The imagination is a powerful tool that you can use to manifest a positive mindset and life. You can create positive thoughts and expectations, which in time make you feel happier and less anxious and lead you to a more positive future.

 

Here is a Mindfulness Meditation for you to try for yourself. ‘Mindful Meditation’ is the practice of being still, focusing on your breathing, while being in the moment, with an accepting mindset.

To prepare, make sure you will not be interrupted by phones, TV or appliances. Set yourself a gentle alarm to let you know when you want to finish your meditation. Be comfortably dressed sitting in an upright and aware position, in a dimly lit room. Be aware you will be making mental notes of how it felt before, during and after the meditation.

 

  1. Settle in your position and close your eyes

  2.  Take 3 deep breaths, imagine breathing in relaxation and exhaling stress and tension

  3. Be aware of any tension in your body then actively release that tension and feel your body relax and become heavier, paying attention to your jaw, shoulders, back and hips.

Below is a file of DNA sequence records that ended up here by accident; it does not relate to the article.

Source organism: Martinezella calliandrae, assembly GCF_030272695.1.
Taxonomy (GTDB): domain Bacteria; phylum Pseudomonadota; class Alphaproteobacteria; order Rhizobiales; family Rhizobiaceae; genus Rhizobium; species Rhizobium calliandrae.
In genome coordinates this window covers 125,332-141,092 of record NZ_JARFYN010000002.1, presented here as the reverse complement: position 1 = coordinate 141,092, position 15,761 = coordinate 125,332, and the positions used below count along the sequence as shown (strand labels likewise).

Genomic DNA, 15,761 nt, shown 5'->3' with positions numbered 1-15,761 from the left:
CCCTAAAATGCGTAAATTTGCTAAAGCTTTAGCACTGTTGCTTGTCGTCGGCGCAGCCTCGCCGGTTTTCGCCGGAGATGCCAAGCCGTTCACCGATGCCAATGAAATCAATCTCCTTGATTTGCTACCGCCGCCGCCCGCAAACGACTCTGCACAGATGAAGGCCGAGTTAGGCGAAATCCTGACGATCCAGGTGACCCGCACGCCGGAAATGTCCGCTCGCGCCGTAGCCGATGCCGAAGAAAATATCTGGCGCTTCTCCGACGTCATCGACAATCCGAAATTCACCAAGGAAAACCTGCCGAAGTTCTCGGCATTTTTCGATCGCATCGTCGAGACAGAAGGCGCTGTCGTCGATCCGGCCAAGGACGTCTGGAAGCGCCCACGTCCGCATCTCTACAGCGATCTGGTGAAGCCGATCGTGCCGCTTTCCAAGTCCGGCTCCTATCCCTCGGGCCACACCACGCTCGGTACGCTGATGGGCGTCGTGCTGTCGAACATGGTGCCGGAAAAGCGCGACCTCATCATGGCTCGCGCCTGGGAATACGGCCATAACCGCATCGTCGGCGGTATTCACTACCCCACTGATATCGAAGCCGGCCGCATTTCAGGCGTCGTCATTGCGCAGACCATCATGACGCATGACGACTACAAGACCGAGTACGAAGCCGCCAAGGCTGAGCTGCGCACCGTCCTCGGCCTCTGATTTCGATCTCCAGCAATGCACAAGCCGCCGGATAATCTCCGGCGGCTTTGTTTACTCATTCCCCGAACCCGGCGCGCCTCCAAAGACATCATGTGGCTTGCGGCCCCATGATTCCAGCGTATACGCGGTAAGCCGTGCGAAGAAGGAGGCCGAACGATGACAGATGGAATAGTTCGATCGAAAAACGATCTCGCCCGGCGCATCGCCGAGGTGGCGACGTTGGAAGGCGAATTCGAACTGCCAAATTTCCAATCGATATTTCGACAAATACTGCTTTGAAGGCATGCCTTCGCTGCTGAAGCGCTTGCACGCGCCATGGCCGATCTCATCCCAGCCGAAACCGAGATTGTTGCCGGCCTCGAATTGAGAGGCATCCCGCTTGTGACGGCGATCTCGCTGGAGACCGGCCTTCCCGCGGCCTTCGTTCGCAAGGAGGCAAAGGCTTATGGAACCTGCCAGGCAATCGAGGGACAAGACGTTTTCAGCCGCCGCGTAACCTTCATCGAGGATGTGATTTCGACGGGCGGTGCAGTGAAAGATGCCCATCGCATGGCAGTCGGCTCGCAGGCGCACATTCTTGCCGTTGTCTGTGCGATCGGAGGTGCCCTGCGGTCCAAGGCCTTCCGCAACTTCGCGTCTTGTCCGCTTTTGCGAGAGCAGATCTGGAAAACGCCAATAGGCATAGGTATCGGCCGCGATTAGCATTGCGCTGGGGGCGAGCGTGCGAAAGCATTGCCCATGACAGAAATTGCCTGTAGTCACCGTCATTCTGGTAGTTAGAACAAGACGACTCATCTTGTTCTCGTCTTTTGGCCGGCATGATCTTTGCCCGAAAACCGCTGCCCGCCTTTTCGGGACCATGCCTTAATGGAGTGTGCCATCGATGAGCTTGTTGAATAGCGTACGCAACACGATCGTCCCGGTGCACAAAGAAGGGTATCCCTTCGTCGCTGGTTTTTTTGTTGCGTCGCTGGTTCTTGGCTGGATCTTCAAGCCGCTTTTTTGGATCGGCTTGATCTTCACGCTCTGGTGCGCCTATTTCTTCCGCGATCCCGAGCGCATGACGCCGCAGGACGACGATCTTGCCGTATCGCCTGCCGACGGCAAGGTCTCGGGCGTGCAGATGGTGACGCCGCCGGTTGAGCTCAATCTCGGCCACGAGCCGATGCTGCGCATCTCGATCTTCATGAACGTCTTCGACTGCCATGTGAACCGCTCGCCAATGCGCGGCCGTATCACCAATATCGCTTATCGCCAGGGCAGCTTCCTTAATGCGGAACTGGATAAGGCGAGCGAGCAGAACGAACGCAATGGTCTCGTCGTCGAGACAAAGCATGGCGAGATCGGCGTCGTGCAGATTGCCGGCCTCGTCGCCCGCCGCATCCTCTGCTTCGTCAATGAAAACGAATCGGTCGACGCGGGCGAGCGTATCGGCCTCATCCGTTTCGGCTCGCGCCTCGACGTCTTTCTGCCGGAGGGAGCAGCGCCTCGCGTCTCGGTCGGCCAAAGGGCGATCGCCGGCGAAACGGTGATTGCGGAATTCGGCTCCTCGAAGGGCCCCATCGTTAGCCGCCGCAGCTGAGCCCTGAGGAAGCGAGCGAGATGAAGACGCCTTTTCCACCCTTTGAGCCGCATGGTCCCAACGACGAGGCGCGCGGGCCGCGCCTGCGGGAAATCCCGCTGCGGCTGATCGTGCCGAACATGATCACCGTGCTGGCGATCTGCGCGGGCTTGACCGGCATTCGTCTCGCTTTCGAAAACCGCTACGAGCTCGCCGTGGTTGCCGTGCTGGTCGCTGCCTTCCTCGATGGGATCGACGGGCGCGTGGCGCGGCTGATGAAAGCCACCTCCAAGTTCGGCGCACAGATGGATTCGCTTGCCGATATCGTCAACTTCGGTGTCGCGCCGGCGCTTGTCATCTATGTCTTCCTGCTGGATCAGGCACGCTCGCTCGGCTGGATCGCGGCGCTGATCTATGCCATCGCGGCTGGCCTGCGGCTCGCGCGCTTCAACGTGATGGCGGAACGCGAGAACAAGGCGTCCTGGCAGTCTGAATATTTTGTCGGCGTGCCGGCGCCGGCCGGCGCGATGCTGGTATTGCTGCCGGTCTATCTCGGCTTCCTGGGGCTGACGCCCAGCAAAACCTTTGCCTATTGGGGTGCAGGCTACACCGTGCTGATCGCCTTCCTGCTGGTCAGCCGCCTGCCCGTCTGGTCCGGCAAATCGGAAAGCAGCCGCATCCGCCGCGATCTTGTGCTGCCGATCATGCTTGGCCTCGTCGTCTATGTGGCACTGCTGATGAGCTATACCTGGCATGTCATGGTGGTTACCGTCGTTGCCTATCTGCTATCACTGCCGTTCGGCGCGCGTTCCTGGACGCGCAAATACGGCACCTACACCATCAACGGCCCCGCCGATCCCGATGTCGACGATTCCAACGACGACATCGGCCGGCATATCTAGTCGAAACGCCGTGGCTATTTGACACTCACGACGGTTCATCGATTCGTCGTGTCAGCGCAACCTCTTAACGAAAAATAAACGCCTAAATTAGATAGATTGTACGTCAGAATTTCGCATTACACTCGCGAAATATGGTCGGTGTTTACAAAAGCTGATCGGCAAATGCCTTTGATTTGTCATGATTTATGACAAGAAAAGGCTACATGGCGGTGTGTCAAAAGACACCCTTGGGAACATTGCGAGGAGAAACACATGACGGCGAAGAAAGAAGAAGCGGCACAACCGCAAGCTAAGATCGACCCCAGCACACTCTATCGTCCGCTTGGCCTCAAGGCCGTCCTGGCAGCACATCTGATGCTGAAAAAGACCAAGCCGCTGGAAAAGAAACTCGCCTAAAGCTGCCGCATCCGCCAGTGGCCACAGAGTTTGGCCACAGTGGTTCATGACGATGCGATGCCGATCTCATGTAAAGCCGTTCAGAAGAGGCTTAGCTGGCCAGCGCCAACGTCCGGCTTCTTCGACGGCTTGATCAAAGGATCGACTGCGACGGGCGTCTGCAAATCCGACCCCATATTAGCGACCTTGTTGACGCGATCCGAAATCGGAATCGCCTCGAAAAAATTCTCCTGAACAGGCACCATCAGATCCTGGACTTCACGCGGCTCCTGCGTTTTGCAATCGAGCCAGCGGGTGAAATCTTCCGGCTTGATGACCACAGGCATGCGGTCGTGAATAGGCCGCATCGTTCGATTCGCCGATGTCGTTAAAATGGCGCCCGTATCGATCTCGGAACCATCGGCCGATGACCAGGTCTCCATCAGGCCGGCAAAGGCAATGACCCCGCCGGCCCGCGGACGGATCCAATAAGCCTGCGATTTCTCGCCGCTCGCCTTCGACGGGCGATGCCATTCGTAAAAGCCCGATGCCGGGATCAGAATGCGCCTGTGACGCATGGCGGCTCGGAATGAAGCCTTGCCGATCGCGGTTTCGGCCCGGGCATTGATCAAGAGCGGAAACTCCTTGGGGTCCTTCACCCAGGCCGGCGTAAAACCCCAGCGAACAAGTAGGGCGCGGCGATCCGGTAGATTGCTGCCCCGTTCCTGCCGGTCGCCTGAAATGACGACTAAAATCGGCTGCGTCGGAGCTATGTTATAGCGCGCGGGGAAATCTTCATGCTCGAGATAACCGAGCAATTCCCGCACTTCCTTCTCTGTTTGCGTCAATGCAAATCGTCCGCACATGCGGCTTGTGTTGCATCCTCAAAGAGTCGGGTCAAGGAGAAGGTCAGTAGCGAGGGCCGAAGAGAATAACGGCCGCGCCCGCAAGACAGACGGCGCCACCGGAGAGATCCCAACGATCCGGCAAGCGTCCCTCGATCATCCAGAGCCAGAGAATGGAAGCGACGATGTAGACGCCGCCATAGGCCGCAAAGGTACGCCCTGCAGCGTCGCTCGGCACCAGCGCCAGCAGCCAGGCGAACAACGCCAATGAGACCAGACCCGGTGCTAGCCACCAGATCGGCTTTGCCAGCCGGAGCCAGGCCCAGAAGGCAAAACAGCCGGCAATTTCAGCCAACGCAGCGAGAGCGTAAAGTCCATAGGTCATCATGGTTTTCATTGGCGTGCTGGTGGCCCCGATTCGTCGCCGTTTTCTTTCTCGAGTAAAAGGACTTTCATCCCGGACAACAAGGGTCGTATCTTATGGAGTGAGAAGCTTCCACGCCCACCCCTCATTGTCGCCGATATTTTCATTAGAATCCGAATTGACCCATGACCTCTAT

4. Breathe 3 more deep breaths, then breathe normally for about 5 minutes, paying attention to the rise and fall of your chest

  5. Make a mental note of how you feel in your body now

  6. Begin to focus on the NOW. If your mind wanders come back to the focus on your breath

  7. Notice your mind wanting to take you out of the now. Don’t stop the thoughts. Just resist the urge to pursue or indulge the thoughts

  8. Slowly you’ll notice spaces between the thoughts. Accept the spaces and thoughts

  9. Becoming in the moment - aware in a non-judgemental way - with no thoughts

  10. Now you are meditating. You can stay in this peaceful mode for as long as you like and just ‘be’

  11. Slightly adjust your position to release discomfort if your body becomes uncomfortable

  12. When your alarm sounds, slowly allow the thoughts to return to normal. You’ll notice how different it feels from when you had absence of thought

  13. Before opening your eyes, focus again on your breathing and how different your body feels. Open your eyes.

    “We are addicted to our thoughts. We cannot change anything if we cannot change our thinking.” Santosh Kalwar
    Note: It is important to seek support from professional sources when suffering from any psychological distress. However a mindful practice can support any medical treatment being used.